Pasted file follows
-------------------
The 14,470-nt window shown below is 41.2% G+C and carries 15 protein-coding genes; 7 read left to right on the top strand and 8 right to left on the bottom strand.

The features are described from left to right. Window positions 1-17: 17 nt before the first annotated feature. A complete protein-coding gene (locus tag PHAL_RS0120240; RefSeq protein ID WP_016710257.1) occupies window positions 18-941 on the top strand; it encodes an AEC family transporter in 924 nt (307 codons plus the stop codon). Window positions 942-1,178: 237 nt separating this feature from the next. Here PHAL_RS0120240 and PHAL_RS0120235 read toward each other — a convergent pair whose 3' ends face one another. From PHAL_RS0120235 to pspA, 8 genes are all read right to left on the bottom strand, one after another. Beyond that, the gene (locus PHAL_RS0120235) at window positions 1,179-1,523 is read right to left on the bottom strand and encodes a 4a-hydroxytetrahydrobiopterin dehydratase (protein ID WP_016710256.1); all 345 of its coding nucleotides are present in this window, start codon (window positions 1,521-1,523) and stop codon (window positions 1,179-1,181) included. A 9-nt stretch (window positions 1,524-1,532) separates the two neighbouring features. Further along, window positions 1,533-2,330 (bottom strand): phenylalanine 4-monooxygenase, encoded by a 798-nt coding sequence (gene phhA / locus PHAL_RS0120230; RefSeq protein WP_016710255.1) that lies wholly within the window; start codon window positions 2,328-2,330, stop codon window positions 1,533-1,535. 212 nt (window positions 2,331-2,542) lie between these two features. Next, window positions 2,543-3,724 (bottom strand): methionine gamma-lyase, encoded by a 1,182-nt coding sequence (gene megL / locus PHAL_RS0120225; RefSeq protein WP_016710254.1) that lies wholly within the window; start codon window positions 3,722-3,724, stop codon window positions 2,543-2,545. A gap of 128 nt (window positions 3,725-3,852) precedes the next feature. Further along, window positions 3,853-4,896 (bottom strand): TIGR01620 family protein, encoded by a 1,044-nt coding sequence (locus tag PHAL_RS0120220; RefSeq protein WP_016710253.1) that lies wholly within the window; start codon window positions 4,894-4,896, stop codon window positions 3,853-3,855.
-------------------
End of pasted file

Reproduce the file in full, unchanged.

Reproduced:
The 14,470-nt window shown below is 41.2% G+C and carries 15 protein-coding genes; 7 read left to right on the top strand and 8 right to left on the bottom strand.

The features are described from left to right. Window positions 1-17: 17 nt before the first annotated feature. A complete protein-coding gene (locus tag PHAL_RS0120240; RefSeq protein ID WP_016710257.1) occupies window positions 18-941 on the top strand; it encodes an AEC family transporter in 924 nt (307 codons plus the stop codon). Window positions 942-1,178: 237 nt separating this feature from the next. Here PHAL_RS0120240 and PHAL_RS0120235 read toward each other — a convergent pair whose 3' ends face one another. From PHAL_RS0120235 to pspA, 8 genes are all read right to left on the bottom strand, one after another. Beyond that, the gene (locus PHAL_RS0120235) at window positions 1,179-1,523 is read right to left on the bottom strand and encodes a 4a-hydroxytetrahydrobiopterin dehydratase (protein ID WP_016710256.1); all 345 of its coding nucleotides are present in this window, start codon (window positions 1,521-1,523) and stop codon (window positions 1,179-1,181) included. A 9-nt stretch (window positions 1,524-1,532) separates the two neighbouring features. Further along, window positions 1,533-2,330 (bottom strand): phenylalanine 4-monooxygenase, encoded by a 798-nt coding sequence (gene phhA / locus PHAL_RS0120230; RefSeq protein WP_016710255.1) that lies wholly within the window; start codon window positions 2,328-2,330, stop codon window positions 1,533-1,535. 212 nt (window positions 2,331-2,542) lie between these two features. Next, window positions 2,543-3,724 (bottom strand): methionine gamma-lyase, encoded by a 1,182-nt coding sequence (gene megL / locus PHAL_RS0120225; RefSeq protein WP_016710254.1) that lies wholly within the window; start codon window positions 3,722-3,724, stop codon window positions 2,543-2,545. A gap of 128 nt (window positions 3,725-3,852) precedes the next feature. Further along, window positions 3,853-4,896 (bottom strand): TIGR01620 family protein, encoded by a 1,044-nt coding sequence (locus tag PHAL_RS0120220; RefSeq protein WP_016710253.1) that lies wholly within the window; start codon window positions 4,894-4,896, stop codon window positions 3,853-3,855.